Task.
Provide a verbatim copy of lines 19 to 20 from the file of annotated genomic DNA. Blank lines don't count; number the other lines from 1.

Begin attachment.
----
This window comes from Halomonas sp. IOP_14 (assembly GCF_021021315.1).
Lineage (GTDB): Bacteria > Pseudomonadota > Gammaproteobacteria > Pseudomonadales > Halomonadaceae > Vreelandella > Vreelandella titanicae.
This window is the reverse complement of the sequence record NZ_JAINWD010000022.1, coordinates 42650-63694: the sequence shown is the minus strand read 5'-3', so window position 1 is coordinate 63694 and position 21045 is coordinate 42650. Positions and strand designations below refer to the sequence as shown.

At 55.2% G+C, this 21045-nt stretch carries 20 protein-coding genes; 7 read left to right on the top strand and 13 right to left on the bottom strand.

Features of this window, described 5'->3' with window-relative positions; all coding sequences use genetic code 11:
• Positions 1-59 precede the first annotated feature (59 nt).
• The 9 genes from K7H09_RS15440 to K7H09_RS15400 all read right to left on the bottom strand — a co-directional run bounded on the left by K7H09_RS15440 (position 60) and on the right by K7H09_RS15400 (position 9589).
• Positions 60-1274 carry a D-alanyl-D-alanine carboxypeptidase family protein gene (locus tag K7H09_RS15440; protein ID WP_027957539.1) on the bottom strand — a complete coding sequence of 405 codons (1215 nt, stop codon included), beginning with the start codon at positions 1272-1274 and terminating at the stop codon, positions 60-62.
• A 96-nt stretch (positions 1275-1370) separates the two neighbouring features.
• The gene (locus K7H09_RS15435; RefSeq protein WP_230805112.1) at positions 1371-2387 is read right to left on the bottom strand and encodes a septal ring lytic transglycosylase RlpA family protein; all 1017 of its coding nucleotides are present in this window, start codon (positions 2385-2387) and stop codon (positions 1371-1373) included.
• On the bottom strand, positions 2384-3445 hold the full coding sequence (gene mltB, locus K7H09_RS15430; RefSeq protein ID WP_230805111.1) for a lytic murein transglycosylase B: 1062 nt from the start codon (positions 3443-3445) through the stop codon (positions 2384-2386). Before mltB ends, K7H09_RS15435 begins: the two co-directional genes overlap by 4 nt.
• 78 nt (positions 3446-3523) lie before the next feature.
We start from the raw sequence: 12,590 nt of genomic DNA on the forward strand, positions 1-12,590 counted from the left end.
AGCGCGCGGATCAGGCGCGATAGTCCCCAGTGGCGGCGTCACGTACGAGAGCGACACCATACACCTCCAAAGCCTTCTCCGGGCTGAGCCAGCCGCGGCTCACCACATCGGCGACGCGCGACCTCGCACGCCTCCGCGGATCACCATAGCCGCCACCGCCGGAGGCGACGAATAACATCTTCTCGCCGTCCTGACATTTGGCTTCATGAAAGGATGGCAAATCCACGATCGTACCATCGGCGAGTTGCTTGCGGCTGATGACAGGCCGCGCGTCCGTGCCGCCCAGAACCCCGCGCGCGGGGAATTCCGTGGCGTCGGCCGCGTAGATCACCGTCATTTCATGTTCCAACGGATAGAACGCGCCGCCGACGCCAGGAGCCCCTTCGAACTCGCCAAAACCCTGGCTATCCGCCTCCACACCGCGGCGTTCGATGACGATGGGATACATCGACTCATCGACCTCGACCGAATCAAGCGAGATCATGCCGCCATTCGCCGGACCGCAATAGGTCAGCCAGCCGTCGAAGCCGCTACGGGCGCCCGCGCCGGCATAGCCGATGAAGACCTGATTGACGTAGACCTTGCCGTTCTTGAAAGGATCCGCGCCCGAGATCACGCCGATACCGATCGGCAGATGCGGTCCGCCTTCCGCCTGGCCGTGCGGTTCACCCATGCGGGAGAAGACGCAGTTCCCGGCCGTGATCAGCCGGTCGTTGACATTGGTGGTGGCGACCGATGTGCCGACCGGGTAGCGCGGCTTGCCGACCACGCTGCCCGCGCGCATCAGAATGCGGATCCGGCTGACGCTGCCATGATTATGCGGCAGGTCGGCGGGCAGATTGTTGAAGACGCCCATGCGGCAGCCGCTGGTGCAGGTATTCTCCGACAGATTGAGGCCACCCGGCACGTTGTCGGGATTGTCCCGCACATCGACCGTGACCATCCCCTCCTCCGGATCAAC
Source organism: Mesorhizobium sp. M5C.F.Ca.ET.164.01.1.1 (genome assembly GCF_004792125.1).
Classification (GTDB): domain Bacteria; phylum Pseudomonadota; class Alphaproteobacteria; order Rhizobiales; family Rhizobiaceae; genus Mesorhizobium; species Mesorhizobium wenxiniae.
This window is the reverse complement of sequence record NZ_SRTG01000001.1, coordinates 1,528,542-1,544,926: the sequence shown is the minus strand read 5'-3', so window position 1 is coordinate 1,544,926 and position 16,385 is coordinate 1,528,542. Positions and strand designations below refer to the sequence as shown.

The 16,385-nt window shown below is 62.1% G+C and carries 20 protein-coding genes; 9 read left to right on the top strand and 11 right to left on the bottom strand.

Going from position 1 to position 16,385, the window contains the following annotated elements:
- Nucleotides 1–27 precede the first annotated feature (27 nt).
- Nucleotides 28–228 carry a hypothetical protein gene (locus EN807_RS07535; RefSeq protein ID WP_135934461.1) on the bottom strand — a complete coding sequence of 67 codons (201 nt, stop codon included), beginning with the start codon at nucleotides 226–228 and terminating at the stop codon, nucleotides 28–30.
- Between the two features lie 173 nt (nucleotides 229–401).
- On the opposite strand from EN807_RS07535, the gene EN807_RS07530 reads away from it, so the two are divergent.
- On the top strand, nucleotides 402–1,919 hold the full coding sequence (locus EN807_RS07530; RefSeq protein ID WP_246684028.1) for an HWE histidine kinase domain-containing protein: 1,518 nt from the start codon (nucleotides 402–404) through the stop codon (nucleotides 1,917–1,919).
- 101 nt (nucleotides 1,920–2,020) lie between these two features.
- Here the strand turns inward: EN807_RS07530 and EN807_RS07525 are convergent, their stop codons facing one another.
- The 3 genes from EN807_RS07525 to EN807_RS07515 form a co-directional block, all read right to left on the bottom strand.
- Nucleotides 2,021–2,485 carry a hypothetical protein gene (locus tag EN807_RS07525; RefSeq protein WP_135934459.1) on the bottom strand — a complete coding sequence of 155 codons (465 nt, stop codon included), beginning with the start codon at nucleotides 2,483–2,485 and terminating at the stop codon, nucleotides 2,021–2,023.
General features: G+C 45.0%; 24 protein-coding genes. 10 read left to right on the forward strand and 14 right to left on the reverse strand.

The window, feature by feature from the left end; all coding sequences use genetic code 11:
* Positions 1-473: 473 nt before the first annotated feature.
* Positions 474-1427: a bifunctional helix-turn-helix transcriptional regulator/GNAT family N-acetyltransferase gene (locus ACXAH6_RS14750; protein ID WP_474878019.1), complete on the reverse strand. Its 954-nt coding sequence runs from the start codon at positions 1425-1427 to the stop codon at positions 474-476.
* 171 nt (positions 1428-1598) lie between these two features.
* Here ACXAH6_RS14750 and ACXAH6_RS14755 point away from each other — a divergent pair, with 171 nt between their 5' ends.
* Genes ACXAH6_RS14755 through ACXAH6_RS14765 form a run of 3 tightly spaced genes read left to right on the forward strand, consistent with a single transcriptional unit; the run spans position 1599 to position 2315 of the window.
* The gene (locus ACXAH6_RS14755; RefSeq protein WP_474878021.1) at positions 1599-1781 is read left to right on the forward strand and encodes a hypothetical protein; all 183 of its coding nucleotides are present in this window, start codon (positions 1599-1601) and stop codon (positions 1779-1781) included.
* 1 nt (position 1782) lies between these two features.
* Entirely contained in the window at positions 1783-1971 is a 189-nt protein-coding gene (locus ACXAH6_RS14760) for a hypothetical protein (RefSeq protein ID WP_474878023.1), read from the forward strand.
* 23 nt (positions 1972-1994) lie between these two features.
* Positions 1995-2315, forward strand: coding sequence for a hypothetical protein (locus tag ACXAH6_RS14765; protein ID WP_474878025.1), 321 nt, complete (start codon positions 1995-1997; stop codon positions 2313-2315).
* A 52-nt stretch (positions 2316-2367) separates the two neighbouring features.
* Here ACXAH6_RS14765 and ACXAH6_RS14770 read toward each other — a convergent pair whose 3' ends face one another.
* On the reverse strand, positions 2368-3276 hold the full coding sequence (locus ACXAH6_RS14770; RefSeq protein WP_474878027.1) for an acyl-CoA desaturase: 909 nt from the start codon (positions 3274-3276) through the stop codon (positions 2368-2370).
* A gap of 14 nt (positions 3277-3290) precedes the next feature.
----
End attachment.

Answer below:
Going from position 1 to position 16,385, the window contains the following annotated elements:
- Nucleotides 1–27 precede the first annotated feature (27 nt).